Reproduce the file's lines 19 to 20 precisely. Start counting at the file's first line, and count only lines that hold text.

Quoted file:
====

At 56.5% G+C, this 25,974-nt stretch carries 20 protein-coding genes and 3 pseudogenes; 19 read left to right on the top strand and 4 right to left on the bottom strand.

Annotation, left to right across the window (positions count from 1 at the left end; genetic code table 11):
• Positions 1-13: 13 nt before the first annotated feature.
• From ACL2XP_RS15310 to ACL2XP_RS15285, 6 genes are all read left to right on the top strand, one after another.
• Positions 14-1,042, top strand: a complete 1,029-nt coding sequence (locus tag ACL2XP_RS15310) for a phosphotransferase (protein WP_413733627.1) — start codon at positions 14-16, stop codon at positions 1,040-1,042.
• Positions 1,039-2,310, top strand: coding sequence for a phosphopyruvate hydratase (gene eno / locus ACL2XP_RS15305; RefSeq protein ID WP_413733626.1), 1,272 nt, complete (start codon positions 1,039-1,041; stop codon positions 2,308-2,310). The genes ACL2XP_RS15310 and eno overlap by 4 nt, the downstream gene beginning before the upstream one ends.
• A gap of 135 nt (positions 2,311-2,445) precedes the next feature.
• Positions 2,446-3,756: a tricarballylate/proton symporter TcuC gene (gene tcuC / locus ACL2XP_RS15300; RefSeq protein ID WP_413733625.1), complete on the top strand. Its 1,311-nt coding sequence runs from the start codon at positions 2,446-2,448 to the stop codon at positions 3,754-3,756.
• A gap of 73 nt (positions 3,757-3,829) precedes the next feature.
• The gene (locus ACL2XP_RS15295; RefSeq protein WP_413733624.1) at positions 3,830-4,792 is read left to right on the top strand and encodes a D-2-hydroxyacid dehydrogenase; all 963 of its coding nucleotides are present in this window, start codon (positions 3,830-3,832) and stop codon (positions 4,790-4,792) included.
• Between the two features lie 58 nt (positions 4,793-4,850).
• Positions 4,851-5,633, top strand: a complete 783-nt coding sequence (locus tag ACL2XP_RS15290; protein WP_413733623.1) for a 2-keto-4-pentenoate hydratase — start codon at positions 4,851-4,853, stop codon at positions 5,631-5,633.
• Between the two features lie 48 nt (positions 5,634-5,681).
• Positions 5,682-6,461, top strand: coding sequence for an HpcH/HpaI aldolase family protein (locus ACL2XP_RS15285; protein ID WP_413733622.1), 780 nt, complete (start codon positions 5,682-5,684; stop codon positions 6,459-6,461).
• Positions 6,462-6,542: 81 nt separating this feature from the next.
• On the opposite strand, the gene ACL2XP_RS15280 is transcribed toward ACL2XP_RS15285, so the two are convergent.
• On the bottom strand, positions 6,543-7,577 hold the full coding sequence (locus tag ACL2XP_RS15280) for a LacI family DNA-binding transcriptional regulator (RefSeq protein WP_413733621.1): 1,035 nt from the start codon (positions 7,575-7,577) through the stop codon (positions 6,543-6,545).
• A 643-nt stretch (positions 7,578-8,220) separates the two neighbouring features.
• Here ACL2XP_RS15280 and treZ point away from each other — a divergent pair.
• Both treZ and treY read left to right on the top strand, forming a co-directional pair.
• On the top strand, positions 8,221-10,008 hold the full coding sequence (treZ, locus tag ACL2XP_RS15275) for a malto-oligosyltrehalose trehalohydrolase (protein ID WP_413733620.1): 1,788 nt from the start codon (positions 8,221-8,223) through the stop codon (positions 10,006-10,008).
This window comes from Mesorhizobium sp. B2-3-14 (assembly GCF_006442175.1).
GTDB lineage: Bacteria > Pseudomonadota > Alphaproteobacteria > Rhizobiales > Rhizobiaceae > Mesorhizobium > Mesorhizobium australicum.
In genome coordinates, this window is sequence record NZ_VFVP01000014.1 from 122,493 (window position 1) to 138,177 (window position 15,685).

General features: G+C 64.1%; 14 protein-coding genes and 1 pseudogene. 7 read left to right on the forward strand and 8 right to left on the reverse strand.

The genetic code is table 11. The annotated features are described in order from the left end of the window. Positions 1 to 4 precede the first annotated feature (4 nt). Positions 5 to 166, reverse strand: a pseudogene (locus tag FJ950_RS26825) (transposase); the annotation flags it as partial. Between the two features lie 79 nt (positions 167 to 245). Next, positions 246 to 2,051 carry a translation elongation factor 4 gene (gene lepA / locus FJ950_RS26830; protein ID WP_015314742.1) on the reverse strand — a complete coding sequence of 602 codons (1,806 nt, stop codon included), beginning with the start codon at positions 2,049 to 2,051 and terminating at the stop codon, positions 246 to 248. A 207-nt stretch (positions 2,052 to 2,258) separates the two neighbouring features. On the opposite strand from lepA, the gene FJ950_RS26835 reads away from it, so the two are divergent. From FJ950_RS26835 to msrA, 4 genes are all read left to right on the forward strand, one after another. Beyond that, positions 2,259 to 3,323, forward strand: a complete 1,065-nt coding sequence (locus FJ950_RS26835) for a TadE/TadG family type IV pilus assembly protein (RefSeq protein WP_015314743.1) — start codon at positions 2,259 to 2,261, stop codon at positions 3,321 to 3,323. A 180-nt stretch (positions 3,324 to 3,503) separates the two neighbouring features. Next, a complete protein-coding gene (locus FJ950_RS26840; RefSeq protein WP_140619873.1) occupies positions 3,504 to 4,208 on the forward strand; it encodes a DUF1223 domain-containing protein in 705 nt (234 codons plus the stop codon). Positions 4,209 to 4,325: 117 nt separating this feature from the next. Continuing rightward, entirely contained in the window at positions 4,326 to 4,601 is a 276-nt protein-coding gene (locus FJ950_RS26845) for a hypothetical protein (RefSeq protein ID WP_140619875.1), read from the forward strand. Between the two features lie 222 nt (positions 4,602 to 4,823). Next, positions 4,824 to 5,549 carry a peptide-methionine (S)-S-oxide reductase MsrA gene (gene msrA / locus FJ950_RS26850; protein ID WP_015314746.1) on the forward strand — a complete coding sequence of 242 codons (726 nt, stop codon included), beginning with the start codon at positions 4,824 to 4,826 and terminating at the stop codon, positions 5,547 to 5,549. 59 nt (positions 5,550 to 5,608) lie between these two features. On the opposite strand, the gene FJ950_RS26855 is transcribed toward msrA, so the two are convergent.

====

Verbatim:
• Here ACL2XP_RS15280 and treZ point away from each other — a divergent pair.
• Both treZ and treY read left to right on the top strand, forming a co-directional pair.